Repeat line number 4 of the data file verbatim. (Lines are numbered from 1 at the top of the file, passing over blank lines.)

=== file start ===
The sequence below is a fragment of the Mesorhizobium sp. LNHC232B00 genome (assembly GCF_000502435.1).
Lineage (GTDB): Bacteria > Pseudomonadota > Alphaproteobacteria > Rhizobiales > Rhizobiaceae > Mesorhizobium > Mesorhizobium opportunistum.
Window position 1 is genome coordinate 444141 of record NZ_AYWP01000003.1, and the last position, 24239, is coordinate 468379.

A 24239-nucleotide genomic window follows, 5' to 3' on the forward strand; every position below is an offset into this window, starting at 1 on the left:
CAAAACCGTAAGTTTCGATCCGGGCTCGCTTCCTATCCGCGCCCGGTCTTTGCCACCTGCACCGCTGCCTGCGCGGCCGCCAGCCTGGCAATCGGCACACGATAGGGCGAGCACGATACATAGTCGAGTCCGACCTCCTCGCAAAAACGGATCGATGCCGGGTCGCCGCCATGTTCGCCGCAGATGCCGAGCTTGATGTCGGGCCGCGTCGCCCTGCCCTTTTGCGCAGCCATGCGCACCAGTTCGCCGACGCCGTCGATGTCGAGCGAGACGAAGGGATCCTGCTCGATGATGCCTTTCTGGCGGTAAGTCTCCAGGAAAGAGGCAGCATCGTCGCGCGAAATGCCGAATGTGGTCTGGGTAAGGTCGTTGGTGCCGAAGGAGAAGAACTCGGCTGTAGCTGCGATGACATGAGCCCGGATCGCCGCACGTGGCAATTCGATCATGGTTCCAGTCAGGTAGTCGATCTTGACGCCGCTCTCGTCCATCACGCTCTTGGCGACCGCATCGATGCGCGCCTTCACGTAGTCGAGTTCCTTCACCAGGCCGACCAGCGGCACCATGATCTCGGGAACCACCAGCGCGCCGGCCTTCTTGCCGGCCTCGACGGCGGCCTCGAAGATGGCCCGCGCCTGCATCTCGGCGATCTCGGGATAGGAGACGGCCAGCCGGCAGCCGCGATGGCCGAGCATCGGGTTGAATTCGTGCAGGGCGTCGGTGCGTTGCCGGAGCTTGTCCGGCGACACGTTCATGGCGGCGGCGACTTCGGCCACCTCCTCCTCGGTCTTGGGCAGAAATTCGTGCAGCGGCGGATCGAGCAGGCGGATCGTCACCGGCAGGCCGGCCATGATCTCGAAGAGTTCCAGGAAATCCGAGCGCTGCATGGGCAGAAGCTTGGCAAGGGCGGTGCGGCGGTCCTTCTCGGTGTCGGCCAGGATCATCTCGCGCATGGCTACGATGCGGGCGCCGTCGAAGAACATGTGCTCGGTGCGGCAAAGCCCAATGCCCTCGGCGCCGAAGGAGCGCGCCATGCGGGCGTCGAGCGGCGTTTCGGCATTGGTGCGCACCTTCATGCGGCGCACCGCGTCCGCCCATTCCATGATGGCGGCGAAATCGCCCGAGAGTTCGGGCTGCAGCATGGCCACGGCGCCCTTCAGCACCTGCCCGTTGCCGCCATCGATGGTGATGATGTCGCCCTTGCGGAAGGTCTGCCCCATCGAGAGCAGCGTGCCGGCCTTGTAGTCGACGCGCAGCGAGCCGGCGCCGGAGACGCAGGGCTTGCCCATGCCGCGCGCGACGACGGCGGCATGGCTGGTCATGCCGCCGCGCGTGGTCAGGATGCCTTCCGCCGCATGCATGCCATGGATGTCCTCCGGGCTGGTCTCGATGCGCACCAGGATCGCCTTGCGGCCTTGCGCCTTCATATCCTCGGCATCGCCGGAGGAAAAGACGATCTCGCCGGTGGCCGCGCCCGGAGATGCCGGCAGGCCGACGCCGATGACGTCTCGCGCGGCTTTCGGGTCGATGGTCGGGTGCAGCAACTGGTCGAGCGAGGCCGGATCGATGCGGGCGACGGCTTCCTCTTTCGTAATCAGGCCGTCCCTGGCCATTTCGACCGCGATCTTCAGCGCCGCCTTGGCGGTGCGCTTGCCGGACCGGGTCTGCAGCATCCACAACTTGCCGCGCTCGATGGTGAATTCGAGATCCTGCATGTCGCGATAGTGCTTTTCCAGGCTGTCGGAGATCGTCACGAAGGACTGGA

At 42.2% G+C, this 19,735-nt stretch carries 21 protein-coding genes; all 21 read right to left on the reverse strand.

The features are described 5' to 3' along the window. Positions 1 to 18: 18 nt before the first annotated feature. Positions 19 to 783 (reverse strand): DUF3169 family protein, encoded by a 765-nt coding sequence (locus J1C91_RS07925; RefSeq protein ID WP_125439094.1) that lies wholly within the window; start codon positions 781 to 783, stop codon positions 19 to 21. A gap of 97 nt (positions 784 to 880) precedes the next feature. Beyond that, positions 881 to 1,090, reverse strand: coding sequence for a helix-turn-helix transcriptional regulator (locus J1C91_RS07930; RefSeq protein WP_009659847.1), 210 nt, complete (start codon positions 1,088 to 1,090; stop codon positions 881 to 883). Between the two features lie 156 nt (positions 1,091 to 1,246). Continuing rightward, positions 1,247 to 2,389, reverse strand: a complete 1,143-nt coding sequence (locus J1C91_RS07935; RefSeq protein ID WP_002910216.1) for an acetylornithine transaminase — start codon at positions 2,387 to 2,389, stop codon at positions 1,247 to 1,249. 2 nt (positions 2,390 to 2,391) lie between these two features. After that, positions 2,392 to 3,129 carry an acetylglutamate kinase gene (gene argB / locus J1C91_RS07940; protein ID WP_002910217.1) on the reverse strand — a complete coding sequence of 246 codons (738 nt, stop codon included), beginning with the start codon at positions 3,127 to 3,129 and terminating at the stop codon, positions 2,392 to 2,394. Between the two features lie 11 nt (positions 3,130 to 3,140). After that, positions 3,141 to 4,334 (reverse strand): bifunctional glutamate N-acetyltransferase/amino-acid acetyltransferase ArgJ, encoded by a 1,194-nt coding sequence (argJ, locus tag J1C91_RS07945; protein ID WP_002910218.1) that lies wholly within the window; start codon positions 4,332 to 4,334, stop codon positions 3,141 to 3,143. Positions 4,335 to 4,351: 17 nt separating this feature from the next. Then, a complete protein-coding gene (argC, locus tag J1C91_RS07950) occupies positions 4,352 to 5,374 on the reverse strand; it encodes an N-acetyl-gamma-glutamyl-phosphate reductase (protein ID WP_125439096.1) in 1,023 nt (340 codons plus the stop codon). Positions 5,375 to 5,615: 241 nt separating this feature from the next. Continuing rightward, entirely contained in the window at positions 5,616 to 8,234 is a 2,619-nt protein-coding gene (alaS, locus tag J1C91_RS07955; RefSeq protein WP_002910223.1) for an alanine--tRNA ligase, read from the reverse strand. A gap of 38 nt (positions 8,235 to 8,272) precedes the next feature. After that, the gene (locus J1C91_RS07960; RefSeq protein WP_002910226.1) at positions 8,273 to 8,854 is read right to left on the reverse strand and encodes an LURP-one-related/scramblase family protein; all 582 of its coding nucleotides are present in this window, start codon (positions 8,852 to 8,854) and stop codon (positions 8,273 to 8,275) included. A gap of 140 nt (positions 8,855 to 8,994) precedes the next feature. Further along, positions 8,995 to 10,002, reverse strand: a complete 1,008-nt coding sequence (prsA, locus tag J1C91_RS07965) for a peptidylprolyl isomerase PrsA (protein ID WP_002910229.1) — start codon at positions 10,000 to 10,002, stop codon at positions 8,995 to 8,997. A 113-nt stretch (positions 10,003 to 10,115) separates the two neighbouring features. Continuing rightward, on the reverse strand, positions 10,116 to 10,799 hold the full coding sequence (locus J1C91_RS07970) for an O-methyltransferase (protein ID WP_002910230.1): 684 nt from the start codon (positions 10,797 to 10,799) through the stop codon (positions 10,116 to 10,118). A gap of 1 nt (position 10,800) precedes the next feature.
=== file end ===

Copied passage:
A 24239-nucleotide genomic window follows, 5' to 3' on the forward strand; every position below is an offset into this window, starting at 1 on the left: